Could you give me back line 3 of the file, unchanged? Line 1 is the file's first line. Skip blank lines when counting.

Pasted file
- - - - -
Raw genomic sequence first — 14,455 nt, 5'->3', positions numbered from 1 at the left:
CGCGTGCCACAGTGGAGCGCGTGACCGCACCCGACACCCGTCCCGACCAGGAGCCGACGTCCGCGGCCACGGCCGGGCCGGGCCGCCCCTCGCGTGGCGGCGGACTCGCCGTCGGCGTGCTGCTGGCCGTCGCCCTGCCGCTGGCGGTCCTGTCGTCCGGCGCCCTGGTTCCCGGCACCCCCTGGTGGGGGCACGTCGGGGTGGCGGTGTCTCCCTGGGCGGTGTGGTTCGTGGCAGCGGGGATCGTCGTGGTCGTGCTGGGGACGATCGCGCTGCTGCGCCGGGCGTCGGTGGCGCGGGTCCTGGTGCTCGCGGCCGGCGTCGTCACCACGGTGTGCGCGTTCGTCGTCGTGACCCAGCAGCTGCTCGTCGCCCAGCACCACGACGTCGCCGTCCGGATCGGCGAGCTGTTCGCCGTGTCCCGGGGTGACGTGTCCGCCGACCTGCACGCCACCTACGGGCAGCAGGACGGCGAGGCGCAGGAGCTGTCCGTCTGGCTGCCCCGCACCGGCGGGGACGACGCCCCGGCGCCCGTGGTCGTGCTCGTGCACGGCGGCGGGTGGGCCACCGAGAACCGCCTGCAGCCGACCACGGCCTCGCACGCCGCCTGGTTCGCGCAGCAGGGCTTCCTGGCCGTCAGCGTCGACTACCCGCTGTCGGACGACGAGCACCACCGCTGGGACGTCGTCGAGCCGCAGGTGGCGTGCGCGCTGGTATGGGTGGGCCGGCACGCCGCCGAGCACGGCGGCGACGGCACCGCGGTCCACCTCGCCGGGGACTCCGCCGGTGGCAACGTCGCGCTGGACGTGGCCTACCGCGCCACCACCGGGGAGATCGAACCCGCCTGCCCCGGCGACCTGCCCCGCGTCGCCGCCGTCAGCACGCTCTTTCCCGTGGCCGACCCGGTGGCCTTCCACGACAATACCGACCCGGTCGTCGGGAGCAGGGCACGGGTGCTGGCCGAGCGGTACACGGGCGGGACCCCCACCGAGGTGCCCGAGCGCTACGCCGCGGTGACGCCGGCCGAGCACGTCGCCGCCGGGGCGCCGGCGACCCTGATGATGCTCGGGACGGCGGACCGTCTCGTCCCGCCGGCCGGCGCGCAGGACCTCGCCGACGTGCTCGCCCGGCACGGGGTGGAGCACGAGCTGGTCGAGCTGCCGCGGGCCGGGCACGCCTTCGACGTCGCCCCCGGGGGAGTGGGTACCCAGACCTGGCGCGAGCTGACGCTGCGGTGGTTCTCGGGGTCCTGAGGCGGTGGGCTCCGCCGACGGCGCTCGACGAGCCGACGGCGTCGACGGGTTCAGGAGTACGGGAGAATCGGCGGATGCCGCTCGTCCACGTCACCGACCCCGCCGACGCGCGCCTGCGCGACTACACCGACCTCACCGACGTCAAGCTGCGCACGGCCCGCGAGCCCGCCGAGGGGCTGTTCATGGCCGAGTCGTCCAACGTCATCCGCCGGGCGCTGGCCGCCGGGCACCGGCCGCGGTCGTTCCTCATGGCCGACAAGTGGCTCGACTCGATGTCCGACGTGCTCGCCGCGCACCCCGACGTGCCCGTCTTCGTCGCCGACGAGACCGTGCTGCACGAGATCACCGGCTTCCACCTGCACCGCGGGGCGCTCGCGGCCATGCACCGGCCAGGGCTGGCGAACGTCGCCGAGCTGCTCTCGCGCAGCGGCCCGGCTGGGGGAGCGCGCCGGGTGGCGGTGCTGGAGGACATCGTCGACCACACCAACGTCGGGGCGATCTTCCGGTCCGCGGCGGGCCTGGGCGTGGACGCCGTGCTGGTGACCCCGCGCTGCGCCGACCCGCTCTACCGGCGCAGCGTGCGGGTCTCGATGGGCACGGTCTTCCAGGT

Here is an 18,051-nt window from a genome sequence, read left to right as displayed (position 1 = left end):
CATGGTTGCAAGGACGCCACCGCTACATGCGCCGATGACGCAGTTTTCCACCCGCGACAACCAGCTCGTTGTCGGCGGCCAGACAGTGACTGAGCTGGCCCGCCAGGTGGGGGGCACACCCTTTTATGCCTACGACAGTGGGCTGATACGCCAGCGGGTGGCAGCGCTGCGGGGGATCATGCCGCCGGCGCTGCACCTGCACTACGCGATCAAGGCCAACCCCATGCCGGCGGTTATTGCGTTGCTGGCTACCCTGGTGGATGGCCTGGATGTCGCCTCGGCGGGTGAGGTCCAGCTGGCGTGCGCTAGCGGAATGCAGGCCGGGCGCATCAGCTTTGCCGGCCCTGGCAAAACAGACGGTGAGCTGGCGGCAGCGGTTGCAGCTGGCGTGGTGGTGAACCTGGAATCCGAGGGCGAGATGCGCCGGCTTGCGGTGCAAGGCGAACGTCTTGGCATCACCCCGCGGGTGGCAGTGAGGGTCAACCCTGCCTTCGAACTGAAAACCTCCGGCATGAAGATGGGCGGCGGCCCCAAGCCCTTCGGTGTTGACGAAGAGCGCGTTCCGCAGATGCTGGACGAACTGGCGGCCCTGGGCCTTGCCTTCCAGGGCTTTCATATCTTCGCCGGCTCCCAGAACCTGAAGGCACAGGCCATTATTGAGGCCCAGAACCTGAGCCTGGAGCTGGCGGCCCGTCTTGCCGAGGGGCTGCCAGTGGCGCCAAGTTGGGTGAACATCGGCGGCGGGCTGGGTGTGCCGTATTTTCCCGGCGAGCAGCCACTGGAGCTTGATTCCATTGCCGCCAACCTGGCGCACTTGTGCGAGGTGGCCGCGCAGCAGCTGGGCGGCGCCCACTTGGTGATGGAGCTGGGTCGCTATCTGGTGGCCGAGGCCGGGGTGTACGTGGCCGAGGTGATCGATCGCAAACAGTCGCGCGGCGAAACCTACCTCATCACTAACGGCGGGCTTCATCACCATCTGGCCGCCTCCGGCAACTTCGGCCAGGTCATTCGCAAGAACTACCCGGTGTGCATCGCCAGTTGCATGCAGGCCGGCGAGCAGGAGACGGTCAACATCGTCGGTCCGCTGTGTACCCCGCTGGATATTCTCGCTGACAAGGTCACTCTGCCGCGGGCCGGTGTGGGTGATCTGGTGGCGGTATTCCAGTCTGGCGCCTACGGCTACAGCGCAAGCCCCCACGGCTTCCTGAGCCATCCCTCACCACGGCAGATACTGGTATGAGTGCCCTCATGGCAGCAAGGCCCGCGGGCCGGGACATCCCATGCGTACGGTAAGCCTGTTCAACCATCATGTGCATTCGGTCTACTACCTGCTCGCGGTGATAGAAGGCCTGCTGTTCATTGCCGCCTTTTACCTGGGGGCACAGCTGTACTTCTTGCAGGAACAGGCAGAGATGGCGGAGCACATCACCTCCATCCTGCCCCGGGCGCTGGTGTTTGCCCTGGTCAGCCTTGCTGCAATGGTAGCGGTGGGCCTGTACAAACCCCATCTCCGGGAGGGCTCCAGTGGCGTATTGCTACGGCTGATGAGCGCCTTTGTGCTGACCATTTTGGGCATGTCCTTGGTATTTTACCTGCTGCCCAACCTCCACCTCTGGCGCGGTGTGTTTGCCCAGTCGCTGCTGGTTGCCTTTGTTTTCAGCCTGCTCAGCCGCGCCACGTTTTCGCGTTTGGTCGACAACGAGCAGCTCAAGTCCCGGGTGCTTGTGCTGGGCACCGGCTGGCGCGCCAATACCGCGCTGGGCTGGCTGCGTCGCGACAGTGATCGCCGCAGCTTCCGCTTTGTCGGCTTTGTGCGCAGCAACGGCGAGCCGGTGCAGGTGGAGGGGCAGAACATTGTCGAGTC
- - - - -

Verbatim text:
Here is an 18,051-nt window from a genome sequence, read left to right as displayed (position 1 = left end):